ECB, Eurosystem begins experimental prototyping of digital euro customer interface

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Up to five banks or other payment services providers will be selected to participate without compensation in the development of the digital euro front end.

Progress will continue on the development of the digital euro as the European Central Bank (ECB) and Eurosystem have begun looking for companies to participate in an exercise to prototype customer-facing payments services. Payment service providers, banks and other relevant companies were invited to express interest in the project in an announcement released Thursday.

Eurosystem, which comprises the ECB and the national central banks of countries that use the euro, stated that it will select up to five front-end providers on the basis of their capabilities and the use cases they present. While participants are not required to have previous experience with the service they will prototype, experience will be considered in the selection process.

The prototype providers will be expected to develop front-end applications in accordance with the specifications of the system’s existing backend and interface. They will be free to provide feedback on the existing system, including how it can meet their technical requirements, and they will be welcome to propose additional value-added services. Participants will not be paid for their efforts but may be included in further steps in digital euro development.

The application deadline for the project is May 20, 2022. The project will begin in August and is expected to conclude in the first quarter of next year. The investigative phase of digital euro experimentation will end in October 2023. At that time, a decision from the Eurosystem Governing Council is expected to be made on the development of a real-world digital euro central bank digital currency (CBDC).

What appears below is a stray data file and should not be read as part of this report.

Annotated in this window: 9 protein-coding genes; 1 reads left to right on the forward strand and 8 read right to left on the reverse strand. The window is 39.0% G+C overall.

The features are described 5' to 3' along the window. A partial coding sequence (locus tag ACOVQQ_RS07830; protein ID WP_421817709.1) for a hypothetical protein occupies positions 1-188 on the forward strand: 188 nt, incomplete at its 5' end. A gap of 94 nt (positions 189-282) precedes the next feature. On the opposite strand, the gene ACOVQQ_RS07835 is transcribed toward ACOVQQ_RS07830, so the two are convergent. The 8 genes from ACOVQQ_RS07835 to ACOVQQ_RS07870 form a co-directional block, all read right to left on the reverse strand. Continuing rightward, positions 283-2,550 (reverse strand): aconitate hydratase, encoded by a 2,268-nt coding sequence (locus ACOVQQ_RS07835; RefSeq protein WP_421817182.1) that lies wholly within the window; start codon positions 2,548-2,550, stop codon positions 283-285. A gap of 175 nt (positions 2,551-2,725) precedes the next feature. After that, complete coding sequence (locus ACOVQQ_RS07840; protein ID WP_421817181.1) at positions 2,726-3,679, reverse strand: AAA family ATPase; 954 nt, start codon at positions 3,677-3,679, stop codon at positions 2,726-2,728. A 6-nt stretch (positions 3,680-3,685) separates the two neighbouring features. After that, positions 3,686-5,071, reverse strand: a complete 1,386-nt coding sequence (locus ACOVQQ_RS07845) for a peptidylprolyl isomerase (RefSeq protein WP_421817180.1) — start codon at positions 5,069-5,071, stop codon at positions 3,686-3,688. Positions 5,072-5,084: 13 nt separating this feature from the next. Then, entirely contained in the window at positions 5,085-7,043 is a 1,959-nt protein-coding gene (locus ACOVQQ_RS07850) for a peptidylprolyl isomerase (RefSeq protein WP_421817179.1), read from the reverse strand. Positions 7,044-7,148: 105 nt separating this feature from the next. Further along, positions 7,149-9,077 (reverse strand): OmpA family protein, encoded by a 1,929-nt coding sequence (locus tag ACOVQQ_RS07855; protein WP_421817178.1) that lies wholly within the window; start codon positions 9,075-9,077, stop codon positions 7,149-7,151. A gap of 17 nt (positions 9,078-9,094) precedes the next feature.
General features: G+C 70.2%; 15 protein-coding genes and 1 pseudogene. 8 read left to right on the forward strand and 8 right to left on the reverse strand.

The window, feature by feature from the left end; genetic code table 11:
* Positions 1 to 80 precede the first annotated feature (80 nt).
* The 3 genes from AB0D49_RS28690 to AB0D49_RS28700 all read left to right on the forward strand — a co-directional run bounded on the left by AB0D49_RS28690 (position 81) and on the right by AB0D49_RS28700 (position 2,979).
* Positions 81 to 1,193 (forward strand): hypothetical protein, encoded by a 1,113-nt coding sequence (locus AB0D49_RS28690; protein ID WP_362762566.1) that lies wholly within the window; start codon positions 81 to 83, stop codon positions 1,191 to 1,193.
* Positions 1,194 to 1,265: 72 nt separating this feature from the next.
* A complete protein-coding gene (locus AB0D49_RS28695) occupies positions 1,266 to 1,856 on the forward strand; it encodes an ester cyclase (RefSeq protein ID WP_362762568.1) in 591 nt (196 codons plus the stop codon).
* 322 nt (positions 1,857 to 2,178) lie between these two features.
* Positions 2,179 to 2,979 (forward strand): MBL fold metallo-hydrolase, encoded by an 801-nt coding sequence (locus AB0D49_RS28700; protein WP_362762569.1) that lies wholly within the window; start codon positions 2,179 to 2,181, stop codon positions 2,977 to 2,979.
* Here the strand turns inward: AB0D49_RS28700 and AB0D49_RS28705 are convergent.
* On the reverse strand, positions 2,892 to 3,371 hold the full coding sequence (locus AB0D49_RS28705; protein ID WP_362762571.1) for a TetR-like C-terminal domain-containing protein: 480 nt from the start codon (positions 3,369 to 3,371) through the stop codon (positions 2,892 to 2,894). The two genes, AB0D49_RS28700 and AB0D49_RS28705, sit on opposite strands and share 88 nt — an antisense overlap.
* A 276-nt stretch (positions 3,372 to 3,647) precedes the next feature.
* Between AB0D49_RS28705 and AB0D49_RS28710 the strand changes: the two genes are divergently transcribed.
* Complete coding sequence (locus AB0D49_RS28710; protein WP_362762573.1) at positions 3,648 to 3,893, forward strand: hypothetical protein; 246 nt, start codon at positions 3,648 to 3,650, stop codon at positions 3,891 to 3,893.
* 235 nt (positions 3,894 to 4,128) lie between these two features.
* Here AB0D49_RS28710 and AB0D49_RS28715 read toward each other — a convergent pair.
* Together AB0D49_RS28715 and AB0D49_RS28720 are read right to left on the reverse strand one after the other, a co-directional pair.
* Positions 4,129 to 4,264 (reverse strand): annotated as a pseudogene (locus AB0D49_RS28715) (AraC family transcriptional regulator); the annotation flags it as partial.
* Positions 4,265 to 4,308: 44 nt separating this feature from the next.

Related: More than three-quarters of central banks considering a CBDC: Research

This is the latest in a lengthy series of steps toward a digital euro, which at times has proven to be controversial. Earlier this month, the European Commission received feedback from more than 11,000 people about its digital euro initiative, with members of the public expressing concerns over surveillance and government overreach. Nonetheless, ECB executive board member Fabio Panetta recently expressed the opinion that issuing a digital euro is “likely to become a necessity.”

PayPal is shuttering its San Francisco office: Report

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A spokesperson reportedly hinted the closure was aimed at the company evaluating its “global office footprint.”

Major United States-based payment processor PayPal will reportedly be closing its office in San Francisco, while the headquarters in nearby San Jose will remain available to employees.

According to a Wednesday report from TechCrunch, the payments firm will be closing its offices in downtown San Francisco with its Xoom arm — the division responsible for international digital money transfer services. At the time of publication, PayPal has several job listings for San Francisco as well as 17 other locations across the United States, and 32 international locations.

A PayPal spokesperson reportedly hinted the closure was aimed at the company evaluating its “global office footprint.” Another person at PayPal familiar with internal happenings at the firm said displaced San Francisco employees would also have the option of working remotely.

PayPal released its earnings report for the first quarter of 2022 on Wednesday, reporting the firm had a total payment volume of $323 billion and transaction revenues totaling roughly $6.5 billion. The latter included fees from facilitating “the purchase and sale of cryptocurrencies.”

Since announcing it would accept cryptocurrency payments in 2021, PayPal has made inroads into the digital asset space by exploring the development of a stablecoin. In addition, the payments firm established an advisory council in February aimed at supporting endeavors related to crypto, blockchain and digital currencies.

Related: Demand for PayPal’s crypto offering exceeded all expectations, CEO says

The San Francisco Bay Area is home to many major crypto and tech companies, but some firms have made an exodus in recent years, possibly due to staff willing to accept remote working conditions amid the pandemic. Major crypto exchange Coinbase announced in May 2021 that it would be closing its San Francisco headquarters in 2022 as part of its commitment to “being remote first.”

Kraken CEO Jesse Powell also said in April that the firm had shut down its global headquarters in the city by the bay following reports several of its employees had been “attacked, harassed and robbed on their way to and from the office.”